Throughout the years, we’ve kept you up to date on the ever-expanding PFAS crisis, spanning across the continent from Maine to North Carolina, Michigan, California, Canada, and numerous other regions. While PFAS has caused alarm, community activism and legislation, most of the attention has focused on drinking water and contaminated sites. 

The transition of PFAS from an emerging contaminant to a regulated one is accelerating. With the federal government’s top-level focus and an annual expenditure likely to exceed $1 billion for PFAS assessment, remediation, and related concerns, there are many technical and regulatory variables on PFAS to consider.  

We now add PFAS in air, general occupational exposure, and industrial hygiene as re-emerging issues. But these concerns are not new! Our initial concerns about PFAS arose when factory workers experienced adverse health effects due to exposure, and when long-range atmospheric dispersion transported these chemicals to the Arctic, resulting in polar bears accumulating alarmingly high levels of PFAS in their bodies.  

Everything from the specific PFAS, to how we measure and regulate may be different for IH applications. I recently presented a webinar for the American Industrial Hygiene Association (AIHA) audience on the current state of PFAS with a specific focus on industrial hygiene and air. This focused on the overall regulatory picture, measuring PFAS and exposure scenarios and studies.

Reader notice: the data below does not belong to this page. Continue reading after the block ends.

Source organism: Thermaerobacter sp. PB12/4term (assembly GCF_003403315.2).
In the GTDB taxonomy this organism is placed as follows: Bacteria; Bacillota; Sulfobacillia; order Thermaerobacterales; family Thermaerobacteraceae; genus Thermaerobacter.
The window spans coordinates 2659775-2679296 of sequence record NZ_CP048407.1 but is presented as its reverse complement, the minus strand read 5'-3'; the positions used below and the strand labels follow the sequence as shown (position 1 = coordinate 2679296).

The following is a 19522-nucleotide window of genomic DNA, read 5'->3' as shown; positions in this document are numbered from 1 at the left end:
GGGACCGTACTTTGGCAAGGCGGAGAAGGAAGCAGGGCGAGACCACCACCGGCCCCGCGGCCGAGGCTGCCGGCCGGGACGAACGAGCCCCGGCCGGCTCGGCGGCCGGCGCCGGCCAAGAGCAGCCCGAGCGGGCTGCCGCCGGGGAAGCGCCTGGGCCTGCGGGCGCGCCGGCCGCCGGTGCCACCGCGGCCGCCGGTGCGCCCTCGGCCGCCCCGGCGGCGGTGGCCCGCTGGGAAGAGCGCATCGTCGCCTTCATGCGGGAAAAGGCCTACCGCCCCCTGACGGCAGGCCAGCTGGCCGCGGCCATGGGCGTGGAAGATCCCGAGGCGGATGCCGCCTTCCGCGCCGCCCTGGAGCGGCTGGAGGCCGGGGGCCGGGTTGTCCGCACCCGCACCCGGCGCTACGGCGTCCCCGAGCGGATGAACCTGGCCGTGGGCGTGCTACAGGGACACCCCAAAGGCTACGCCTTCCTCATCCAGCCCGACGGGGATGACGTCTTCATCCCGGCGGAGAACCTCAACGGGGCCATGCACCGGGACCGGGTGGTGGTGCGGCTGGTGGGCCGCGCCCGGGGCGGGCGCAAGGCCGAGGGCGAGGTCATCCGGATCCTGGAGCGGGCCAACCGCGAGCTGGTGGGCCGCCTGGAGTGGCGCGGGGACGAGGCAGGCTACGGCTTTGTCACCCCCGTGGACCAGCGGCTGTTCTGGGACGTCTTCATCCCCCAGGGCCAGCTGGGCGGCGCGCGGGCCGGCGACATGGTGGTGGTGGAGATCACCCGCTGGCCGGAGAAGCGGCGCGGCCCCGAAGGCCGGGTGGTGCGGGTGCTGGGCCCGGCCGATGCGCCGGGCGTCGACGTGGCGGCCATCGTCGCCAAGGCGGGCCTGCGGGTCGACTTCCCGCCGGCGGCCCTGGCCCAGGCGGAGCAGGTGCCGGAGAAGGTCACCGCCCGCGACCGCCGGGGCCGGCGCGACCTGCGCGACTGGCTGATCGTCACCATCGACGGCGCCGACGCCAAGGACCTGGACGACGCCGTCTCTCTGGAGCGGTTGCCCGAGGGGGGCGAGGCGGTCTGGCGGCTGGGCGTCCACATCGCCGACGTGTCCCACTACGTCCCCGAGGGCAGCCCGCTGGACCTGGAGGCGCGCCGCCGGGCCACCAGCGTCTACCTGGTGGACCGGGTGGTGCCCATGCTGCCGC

The webinar offers a brief but detailed look at these main PFAS issues, and I invite you to view it at the link below. As always, you’re welcome to contact me with any questions. 

The disparity in the level of knowledge and efforts regarding PFAS analysis and remediation in water, soil, and other solids compared to PFAS in the air is significant. PFAS in air are volatile/neutral and simply haven’t been measured as frequently. However, as other matrices are becoming standardized, commercial methods for air monitoring are still primarily in development and regulatory agencies are still working on standardization. Both ASTM and EPA are working on methods to more accurately measure these PFAS in air. Draft OTM-50 is the first proposed canister method.

SGS is consistently committed to developing methods and delivering quality analysis. Since 2002, we have pioneered analytical methods for the investigation of PFAS contamination. Responding to the US EPA’s request, our PFAS center of excellence, SGS AXYS, has recently created and verified the industry-standard method, EPA Method 1633. This method encompasses 40 PFAS compounds across various environmental matrices, including water, solids, and tissue. As global leaders in industrial hygiene analysis, our team, led by numerous Certified Industrial Hygienists, possesses expert knowledge in ensuring the safety of workers and others by mitigating harmful air exposure. Our experts have been diligently working internally and contributing to larger working groups to develop air methods that can be standardized. 

The blend of our IH and PFAS expertise is a valuable combination. As interest and activity around PFAS in the air continue to rise, we’ll be here to keep you informed and provide our services. Don’t hesitate to reach out, watch our webinar, and we look forward to working with you.